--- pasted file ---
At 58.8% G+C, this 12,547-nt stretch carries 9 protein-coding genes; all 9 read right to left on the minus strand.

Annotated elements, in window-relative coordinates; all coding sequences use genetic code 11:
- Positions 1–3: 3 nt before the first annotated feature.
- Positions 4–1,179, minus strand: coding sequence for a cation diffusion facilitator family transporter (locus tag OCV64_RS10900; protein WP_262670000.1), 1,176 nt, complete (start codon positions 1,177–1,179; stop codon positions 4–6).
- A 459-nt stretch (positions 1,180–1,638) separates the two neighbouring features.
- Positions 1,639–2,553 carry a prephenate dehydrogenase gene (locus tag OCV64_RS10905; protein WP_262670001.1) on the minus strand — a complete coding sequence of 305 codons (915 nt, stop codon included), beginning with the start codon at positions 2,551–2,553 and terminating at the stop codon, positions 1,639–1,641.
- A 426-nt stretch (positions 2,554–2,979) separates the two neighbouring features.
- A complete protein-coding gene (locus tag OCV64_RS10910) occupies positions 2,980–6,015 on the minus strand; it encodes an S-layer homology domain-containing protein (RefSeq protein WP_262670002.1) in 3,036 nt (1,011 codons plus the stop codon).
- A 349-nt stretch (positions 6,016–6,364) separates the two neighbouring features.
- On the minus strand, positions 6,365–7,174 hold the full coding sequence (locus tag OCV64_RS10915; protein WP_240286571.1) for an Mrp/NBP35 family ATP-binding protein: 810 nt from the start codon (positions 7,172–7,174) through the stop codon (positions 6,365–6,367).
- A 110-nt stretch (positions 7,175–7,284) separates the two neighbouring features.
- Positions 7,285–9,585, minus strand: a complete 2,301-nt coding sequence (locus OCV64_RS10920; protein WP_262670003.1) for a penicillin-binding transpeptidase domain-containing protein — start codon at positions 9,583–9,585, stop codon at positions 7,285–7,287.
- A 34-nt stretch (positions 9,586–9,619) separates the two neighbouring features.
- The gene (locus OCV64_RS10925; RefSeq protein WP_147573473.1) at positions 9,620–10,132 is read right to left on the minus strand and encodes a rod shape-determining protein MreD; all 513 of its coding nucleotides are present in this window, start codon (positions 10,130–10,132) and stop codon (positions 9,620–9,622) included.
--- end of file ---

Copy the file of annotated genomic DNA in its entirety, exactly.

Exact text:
At 58.8% G+C, this 12,547-nt stretch carries 9 protein-coding genes; all 9 read right to left on the minus strand.

Annotated elements, in window-relative coordinates; all coding sequences use genetic code 11:
- Positions 1–3: 3 nt before the first annotated feature.
- Positions 4–1,179, minus strand: coding sequence for a cation diffusion facilitator family transporter (locus tag OCV64_RS10900; protein WP_262670000.1), 1,176 nt, complete (start codon positions 1,177–1,179; stop codon positions 4–6).
- A 459-nt stretch (positions 1,180–1,638) separates the two neighbouring features.
- Positions 1,639–2,553 carry a prephenate dehydrogenase gene (locus tag OCV64_RS10905; protein WP_262670001.1) on the minus strand — a complete coding sequence of 305 codons (915 nt, stop codon included), beginning with the start codon at positions 2,551–2,553 and terminating at the stop codon, positions 1,639–1,641.
- A 426-nt stretch (positions 2,554–2,979) separates the two neighbouring features.
- A complete protein-coding gene (locus tag OCV64_RS10910) occupies positions 2,980–6,015 on the minus strand; it encodes an S-layer homology domain-containing protein (RefSeq protein WP_262670002.1) in 3,036 nt (1,011 codons plus the stop codon).
- A 349-nt stretch (positions 6,016–6,364) separates the two neighbouring features.
- On the minus strand, positions 6,365–7,174 hold the full coding sequence (locus tag OCV64_RS10915; protein WP_240286571.1) for an Mrp/NBP35 family ATP-binding protein: 810 nt from the start codon (positions 7,172–7,174) through the stop codon (positions 6,365–6,367).
- A 110-nt stretch (positions 7,175–7,284) separates the two neighbouring features.
- Positions 7,285–9,585, minus strand: a complete 2,301-nt coding sequence (locus OCV64_RS10920; protein WP_262670003.1) for a penicillin-binding transpeptidase domain-containing protein — start codon at positions 9,583–9,585, stop codon at positions 7,285–7,287.
- A 34-nt stretch (positions 9,586–9,619) separates the two neighbouring features.
- The gene (locus OCV64_RS10925; RefSeq protein WP_147573473.1) at positions 9,620–10,132 is read right to left on the minus strand and encodes a rod shape-determining protein MreD; all 513 of its coding nucleotides are present in this window, start codon (positions 10,130–10,132) and stop codon (positions 9,620–9,622) included.